December 13, 2005
Castro, the Mafia, the Polls
U.S. diplomat Robert Blau was met by a nauseating stench as he walked
into his residence in Havana. He soon learned that security agents
of the Cuban government had entered his home surreptitiously and
filled it with excrement.
for that repugnant attack had come from Felipe Pérez Roque,
the bellicose foreign minister, who was determined to punish the
American delegation on the island for the oddest type of crime:
allowing a handful of opposition democrats to gain access to the
Internet for half an hour, once a week.
the first time something like that had occurred. One of Blau's
colleagues found his mouthwash had been replaced with urine. Others
had their car tires slashed. Offenses and assorted types of harassment
are committed almost daily. Diplomats are deprived of electricity,
telephone or water at the authorities' whim.
actions are directed not only against the Americans. The Czechs,
Spaniards and Poles have been victims of similar acts. The objective
is simple: to mortify the diplomats until they are neutralized
and recommend to their governments a total complicity with Castro's
It's a technique
that the Mafia uses to gain control and that sometimes works.
Several European embassies in Cuba have begged their foreign ministries
to go along uncomplainingly with Havana's whims, just so the diplomats
accredited to the island can live in peace. It's a variation of
the Stockholm Syndrome.
has increased lately, and there's a reason that may explain it:
Fidel Castro suspects that some embassies collaborated with a
survey that was carried out clandestinely and that demonstrates
the unpopularity of his regime and the desire for change harbored
by the citizenry.
was conducted between Oct. 8 and Nov. 3. During that period, about
15 public-opinion researchers, who arrived from Spain in the guise
of tourists, interviewed 541 persons chosen at random, in almost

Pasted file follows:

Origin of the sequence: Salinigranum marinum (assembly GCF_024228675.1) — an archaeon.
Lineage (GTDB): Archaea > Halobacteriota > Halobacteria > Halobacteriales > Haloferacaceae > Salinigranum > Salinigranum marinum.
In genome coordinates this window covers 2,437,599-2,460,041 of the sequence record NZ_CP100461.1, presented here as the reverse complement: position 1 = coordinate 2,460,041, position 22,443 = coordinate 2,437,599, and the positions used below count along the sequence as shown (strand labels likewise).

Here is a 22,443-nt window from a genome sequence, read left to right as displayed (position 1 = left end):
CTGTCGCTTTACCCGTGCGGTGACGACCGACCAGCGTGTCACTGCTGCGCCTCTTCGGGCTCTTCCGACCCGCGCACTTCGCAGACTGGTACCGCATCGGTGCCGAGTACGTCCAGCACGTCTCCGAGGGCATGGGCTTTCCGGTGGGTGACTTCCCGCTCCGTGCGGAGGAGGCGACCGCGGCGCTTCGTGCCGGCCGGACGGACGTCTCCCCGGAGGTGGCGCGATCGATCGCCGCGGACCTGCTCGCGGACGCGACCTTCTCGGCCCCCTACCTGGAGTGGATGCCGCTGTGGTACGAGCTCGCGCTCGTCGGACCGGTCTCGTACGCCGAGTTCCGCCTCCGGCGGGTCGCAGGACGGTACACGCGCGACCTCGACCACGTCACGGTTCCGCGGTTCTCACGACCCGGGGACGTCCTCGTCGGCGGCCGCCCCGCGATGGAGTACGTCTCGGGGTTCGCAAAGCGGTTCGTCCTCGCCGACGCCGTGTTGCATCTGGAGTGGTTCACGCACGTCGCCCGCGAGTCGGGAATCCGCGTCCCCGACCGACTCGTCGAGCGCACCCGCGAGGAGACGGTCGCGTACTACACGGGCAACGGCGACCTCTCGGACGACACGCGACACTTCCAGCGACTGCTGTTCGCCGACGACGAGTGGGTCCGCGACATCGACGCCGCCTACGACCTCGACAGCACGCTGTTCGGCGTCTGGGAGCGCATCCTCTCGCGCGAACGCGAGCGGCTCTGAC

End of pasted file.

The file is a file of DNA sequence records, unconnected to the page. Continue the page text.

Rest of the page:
all provinces, posing questions from a questionnaire drafted with
the rigor demanded by the profession.
lines, the poll's results coincide with common sense. While half
of the Cubans surveyed believe that ''things are going very badly
or badly,'' barely 20 percent maintain that they ''are going very
well or well.'' While 50 percent adopt a very critical attitude
toward the economic model and point out that the country's principal
problems are the shortages, the cost of life, unemployment and
the meager supply of food, 25 percent blame the American ''blockade''
for the nation's ills.
the intensity of the discrepancy is markedly related to the age
of the respondents. More than half of Cubans 18 to 29 desire a
profound change that includes tolerance toward the opposition.
Among Cubans 60 and older, that rejection of the system is reduced:
about 35 percent of the elderly people don't want any kind of
change. It's a minority, but a significant one. Elderly people
fear change. Because they have no future and no illusions, they're
content with what little they get. In the former Eastern bloc,
exactly the same happened.
the failure of the Cuban government in material aspects is scandalous.
In almost 50 years of government, Castro has not managed to provide
Cubans with even half of their needs for electricity, telephone,
potable water, clothing, transportation, food or housing.
$10 a month
history, no other government has failed so grossly for so long.
Everything is rationed. Everything is scarce and of poor quality.
Society lives amid the worst discomforts and penuries. To buy
a simple light bulb, a thermometer or a pair of scissors is an
almost unbelievable feat. Every month, the supply of sanitary
napkins for women is enough for only 30 percent of the fertile
population. Families have to make do with wages equivalent to
$10 a month.
It is true
that 7 percent of the population have some college education,
but there is nothing sadder and more unfair than to see a professional
live under miserable conditions, without the slightest hope of
prospering, because half a century of practical experience has
taught him or her that tomorrow will always be the same as today,
or worse -- unless a raft comes to the rescue.
picture Castro is intent on hiding under a thick cloak of strident
propaganda. But sometimes the spectacle cannot be concealed. When
that happens, the government reacts with incredible vileness:
It soils with excrement the houses of foreign witnesses. It's
the Mafia's way.